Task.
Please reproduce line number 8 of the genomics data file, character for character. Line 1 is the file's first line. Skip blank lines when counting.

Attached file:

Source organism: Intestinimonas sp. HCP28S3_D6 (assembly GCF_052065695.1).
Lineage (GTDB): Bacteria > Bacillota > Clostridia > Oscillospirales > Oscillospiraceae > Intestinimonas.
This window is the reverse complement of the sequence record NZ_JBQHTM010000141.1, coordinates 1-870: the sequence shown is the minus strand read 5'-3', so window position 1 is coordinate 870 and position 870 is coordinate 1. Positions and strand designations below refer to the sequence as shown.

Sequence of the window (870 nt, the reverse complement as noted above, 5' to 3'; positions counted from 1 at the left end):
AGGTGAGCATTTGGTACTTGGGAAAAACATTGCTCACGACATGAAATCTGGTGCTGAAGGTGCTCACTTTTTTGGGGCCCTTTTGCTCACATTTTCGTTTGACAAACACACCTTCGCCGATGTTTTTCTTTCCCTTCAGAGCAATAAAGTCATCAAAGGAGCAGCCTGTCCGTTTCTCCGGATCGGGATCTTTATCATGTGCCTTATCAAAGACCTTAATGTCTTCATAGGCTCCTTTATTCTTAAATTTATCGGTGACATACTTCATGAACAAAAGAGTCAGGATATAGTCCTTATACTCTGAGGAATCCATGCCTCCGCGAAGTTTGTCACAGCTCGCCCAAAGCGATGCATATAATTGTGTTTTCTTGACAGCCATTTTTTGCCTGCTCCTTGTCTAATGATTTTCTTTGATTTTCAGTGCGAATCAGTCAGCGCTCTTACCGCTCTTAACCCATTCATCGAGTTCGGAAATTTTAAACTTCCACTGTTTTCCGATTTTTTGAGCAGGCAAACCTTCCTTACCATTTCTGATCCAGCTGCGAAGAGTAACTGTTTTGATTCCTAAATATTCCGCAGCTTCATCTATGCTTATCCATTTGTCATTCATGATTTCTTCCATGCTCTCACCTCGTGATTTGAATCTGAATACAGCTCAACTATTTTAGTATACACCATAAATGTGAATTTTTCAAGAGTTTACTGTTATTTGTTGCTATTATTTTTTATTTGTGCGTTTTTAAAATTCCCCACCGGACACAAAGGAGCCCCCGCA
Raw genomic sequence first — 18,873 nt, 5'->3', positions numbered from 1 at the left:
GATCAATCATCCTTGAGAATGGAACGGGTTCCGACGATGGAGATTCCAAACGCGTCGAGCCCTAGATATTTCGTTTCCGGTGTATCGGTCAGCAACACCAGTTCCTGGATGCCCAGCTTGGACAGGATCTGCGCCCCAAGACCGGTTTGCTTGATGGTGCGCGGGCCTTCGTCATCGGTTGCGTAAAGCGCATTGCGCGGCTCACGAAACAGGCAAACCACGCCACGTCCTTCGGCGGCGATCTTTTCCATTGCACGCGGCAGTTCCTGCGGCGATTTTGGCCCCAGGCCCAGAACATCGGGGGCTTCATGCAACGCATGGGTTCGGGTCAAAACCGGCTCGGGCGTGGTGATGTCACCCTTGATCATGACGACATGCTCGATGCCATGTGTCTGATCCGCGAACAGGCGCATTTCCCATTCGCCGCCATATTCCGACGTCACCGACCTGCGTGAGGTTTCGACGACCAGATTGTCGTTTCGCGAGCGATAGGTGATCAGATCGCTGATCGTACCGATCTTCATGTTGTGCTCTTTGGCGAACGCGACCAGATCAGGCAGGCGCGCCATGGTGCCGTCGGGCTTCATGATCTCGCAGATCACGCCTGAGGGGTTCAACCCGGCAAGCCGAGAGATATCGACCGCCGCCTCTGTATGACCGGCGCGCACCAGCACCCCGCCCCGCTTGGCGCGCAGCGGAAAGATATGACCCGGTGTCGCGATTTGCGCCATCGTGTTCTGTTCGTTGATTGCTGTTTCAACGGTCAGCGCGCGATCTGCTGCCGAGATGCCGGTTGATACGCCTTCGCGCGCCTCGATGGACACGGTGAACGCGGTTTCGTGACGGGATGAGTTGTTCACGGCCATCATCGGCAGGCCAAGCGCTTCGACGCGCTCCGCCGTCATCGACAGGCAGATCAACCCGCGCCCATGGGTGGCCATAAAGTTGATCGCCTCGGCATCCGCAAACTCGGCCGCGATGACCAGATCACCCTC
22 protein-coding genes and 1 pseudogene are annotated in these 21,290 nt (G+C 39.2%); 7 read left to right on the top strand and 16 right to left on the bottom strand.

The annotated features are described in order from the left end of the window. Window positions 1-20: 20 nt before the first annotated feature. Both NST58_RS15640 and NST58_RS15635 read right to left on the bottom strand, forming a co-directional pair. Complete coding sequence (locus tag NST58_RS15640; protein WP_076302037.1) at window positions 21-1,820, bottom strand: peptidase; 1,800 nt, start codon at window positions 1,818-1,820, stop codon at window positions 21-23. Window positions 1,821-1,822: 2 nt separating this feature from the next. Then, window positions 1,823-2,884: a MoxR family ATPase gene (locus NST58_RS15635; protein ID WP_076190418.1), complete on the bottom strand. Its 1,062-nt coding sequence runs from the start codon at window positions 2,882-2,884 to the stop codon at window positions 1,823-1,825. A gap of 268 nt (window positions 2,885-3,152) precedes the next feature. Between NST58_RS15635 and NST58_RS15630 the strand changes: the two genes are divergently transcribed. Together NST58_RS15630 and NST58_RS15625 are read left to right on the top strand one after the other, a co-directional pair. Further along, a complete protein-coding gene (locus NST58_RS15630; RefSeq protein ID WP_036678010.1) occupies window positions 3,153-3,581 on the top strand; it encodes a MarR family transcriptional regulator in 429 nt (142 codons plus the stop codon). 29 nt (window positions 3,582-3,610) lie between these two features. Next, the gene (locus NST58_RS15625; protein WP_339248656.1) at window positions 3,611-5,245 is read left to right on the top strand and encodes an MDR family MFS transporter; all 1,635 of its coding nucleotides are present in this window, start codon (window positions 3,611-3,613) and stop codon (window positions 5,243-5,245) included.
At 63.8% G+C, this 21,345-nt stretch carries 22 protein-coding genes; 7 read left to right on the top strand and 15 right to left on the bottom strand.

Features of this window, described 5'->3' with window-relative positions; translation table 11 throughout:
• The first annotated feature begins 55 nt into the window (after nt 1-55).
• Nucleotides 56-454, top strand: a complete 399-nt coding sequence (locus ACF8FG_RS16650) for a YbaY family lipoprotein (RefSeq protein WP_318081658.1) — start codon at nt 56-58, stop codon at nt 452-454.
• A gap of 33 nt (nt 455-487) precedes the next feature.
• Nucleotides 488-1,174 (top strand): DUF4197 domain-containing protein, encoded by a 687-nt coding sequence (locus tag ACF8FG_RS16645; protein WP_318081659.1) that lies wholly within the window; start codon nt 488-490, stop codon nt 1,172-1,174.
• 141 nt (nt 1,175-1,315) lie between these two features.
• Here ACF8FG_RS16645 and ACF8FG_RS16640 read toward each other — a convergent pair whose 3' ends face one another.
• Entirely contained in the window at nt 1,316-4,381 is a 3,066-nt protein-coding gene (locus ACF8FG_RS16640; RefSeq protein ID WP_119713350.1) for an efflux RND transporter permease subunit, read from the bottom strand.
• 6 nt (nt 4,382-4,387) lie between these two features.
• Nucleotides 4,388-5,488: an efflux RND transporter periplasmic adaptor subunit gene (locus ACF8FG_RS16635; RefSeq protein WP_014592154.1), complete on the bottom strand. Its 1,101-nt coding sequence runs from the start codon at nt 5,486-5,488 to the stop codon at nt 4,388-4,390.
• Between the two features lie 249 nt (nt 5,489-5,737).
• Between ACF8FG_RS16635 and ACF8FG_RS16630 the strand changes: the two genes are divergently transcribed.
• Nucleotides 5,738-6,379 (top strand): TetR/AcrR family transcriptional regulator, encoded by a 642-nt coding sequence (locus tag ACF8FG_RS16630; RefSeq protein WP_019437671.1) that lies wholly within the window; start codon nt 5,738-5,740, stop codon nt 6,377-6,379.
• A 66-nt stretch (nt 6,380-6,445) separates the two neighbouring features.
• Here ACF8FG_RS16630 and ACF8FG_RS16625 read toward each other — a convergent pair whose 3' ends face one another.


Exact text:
22 protein-coding genes and 1 pseudogene are annotated in these 21,290 nt (G+C 39.2%); 7 read left to right on the top strand and 16 right to left on the bottom strand.